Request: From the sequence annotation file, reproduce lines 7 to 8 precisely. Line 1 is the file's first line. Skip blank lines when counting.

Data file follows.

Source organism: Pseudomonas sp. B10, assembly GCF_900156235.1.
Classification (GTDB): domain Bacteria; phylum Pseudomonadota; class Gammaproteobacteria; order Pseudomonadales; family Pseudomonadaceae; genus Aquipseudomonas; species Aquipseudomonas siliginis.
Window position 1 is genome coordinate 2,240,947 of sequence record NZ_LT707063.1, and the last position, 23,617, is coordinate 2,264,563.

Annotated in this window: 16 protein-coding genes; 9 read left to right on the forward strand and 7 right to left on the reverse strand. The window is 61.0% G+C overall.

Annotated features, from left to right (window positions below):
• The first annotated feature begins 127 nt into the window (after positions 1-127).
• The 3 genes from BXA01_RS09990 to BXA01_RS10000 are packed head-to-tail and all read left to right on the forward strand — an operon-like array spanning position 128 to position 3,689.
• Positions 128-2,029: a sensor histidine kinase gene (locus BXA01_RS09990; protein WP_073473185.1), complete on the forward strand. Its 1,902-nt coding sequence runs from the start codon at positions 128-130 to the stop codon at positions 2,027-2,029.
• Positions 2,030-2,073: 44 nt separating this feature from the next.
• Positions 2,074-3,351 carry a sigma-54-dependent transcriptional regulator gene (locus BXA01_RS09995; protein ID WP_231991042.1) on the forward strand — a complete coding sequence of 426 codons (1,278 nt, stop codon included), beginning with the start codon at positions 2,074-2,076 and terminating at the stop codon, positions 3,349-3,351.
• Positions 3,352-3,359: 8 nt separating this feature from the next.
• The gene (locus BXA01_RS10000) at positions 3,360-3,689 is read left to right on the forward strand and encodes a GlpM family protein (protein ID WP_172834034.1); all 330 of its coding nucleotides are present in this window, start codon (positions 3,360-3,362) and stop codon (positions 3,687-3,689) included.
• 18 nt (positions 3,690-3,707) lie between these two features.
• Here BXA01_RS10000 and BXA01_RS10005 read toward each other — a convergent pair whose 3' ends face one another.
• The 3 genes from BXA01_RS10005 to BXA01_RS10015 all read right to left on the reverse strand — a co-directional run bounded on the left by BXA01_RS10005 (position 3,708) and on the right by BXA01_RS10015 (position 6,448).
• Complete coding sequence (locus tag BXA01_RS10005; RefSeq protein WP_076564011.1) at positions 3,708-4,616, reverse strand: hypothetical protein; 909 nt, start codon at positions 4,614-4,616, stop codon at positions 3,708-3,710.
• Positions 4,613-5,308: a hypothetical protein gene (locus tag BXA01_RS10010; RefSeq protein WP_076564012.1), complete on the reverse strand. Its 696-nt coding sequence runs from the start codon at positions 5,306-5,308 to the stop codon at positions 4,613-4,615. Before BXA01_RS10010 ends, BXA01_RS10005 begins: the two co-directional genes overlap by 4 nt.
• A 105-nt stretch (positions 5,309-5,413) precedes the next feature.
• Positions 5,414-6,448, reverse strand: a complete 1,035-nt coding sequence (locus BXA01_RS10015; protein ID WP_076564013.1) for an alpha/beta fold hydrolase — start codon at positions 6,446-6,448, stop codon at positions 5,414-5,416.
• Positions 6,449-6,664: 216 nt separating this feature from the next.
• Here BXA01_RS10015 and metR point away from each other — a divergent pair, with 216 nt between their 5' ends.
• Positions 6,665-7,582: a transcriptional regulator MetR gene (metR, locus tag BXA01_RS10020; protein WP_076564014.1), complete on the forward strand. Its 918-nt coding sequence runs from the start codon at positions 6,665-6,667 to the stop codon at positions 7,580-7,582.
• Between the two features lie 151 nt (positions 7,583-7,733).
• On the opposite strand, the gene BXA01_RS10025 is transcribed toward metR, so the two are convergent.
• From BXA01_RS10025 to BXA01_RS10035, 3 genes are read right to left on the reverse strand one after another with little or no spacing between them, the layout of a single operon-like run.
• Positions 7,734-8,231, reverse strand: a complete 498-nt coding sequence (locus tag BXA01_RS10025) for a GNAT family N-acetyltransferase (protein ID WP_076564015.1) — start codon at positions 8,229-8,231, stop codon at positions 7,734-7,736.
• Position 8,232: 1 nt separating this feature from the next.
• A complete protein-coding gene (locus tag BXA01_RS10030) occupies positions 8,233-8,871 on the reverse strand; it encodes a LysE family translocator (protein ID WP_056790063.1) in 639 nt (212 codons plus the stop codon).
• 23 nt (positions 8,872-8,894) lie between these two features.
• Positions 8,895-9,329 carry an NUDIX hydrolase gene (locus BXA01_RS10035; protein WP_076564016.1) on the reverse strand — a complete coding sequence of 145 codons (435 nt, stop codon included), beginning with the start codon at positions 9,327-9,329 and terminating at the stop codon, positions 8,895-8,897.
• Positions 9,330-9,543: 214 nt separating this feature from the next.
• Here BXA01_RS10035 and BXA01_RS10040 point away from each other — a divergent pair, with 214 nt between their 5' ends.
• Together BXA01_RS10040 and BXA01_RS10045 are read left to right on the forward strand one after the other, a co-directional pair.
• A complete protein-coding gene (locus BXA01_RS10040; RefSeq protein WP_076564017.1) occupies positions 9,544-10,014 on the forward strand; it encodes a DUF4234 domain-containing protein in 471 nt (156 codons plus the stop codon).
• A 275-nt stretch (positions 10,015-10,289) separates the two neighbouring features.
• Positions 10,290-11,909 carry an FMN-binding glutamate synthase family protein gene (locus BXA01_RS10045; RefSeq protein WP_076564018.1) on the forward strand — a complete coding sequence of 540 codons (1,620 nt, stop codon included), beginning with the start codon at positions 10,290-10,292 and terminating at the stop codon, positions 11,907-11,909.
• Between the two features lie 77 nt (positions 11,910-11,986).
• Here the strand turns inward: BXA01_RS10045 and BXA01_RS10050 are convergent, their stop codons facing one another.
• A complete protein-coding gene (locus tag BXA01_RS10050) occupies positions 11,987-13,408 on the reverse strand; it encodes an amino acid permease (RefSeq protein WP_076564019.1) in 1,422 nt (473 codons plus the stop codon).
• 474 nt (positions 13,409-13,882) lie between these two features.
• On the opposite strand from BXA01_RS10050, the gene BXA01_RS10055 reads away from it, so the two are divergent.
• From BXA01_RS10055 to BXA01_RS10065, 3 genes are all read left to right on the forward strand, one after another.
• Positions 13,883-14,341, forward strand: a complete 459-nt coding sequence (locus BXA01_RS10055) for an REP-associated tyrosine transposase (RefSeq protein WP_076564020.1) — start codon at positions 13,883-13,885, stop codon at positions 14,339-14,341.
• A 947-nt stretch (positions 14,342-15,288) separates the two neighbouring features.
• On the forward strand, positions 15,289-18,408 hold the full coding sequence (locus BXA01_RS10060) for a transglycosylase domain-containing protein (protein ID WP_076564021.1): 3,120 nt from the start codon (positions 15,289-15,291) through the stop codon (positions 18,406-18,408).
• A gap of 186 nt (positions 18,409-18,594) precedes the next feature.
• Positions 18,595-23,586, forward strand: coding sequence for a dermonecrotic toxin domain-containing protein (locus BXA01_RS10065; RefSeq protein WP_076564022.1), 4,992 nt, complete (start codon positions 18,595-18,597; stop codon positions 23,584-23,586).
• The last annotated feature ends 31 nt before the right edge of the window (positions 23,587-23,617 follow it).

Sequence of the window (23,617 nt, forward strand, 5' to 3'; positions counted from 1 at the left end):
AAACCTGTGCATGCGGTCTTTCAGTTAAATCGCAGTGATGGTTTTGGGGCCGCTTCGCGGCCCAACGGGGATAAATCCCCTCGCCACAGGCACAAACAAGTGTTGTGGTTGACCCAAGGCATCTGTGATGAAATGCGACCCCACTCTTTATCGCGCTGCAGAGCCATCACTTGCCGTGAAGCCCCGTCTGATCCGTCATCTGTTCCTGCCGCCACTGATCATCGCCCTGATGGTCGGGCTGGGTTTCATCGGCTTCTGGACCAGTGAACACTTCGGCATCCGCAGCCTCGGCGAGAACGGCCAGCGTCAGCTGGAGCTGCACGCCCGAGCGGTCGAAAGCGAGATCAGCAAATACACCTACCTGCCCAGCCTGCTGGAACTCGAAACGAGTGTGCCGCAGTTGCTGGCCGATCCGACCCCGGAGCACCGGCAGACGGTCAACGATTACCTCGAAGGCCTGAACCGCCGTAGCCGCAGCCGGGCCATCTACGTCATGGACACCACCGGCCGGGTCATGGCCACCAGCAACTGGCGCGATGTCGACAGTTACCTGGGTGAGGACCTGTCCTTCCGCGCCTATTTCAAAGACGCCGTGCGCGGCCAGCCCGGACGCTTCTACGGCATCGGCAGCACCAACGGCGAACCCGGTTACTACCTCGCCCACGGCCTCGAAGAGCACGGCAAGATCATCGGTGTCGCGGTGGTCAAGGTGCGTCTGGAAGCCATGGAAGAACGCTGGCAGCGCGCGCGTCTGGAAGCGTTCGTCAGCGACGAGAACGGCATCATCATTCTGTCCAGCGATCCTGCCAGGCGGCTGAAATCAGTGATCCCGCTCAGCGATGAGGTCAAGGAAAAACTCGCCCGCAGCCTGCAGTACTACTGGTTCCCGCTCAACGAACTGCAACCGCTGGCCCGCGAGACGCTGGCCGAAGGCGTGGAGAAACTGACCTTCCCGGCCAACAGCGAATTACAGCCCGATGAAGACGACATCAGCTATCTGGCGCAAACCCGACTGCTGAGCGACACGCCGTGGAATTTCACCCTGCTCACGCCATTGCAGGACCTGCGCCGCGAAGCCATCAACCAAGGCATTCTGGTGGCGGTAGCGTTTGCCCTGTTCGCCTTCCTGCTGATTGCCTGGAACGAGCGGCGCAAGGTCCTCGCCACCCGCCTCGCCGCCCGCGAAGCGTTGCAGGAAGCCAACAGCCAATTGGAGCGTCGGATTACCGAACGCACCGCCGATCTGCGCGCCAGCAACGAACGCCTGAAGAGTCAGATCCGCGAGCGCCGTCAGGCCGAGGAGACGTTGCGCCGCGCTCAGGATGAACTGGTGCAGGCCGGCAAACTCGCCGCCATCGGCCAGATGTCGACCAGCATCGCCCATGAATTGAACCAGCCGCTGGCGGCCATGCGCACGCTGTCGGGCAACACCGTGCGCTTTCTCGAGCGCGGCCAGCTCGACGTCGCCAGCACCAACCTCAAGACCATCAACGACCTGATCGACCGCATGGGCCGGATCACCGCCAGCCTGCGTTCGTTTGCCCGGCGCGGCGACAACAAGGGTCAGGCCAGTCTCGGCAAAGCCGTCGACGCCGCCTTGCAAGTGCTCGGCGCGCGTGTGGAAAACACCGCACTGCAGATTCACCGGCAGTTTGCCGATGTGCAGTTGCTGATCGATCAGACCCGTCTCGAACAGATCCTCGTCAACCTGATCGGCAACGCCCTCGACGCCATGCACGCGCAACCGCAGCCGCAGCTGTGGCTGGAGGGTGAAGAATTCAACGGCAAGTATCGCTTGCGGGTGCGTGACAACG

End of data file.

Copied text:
• The 3 genes from BXA01_RS09990 to BXA01_RS10000 are packed head-to-tail and all read left to right on the forward strand — an operon-like array spanning position 128 to position 3,689.
• Positions 128-2,029: a sensor histidine kinase gene (locus BXA01_RS09990; protein WP_073473185.1), complete on the forward strand. Its 1,902-nt coding sequence runs from the start codon at positions 128-130 to the stop codon at positions 2,027-2,029.